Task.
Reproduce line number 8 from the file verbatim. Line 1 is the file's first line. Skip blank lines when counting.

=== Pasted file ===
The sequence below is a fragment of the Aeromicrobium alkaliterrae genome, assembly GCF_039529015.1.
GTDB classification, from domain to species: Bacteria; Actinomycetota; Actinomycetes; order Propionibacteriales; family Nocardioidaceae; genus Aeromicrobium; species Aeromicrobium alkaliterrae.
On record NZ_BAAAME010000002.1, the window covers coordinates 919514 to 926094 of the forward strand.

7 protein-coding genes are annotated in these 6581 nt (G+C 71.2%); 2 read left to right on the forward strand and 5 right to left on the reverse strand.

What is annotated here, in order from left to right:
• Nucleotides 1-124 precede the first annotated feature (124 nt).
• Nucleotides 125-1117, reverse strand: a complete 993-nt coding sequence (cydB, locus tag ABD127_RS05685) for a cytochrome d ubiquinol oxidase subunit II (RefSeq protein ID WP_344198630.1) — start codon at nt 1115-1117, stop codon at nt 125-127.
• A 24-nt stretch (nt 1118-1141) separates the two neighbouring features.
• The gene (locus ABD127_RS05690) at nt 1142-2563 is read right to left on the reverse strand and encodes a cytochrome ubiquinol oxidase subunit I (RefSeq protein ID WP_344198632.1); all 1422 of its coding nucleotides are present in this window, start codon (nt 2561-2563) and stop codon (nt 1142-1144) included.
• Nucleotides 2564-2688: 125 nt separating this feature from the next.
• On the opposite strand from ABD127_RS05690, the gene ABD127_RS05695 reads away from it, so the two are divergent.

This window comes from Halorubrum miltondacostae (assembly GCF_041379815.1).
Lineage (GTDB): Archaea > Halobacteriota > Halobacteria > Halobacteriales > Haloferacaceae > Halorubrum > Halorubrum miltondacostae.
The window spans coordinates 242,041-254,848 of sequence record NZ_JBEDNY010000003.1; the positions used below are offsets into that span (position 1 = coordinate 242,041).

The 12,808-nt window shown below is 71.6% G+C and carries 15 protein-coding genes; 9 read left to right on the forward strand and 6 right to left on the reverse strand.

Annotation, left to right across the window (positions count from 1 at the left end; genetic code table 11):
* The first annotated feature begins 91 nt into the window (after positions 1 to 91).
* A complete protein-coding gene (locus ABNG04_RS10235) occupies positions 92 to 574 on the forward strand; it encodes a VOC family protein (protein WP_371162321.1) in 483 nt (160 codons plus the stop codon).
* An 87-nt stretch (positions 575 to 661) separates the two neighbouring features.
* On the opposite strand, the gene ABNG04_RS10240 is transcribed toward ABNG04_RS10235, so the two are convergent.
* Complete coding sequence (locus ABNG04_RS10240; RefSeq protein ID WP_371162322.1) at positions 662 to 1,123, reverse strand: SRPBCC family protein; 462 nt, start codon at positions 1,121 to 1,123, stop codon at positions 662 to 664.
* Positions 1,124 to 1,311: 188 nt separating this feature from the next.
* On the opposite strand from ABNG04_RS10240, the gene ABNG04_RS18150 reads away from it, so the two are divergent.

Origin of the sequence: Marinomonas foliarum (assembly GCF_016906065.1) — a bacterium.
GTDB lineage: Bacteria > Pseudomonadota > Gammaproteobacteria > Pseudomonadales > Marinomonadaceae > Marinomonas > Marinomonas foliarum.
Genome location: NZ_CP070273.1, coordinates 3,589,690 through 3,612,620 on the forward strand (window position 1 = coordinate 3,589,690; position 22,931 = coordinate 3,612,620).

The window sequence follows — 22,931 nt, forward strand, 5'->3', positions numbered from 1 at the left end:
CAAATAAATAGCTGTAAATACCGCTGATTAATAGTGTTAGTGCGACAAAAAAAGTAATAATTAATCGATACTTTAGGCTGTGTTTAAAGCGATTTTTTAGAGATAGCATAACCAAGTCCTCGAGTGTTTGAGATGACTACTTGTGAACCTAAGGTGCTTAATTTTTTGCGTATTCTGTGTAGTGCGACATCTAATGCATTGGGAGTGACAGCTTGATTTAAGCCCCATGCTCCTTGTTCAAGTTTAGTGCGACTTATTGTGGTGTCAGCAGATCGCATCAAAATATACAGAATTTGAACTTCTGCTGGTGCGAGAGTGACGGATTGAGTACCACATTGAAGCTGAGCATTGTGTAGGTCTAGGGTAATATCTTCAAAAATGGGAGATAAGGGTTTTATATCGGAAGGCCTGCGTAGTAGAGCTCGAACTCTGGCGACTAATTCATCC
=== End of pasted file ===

• A 24-nt stretch (nt 1118-1141) separates the two neighbouring features.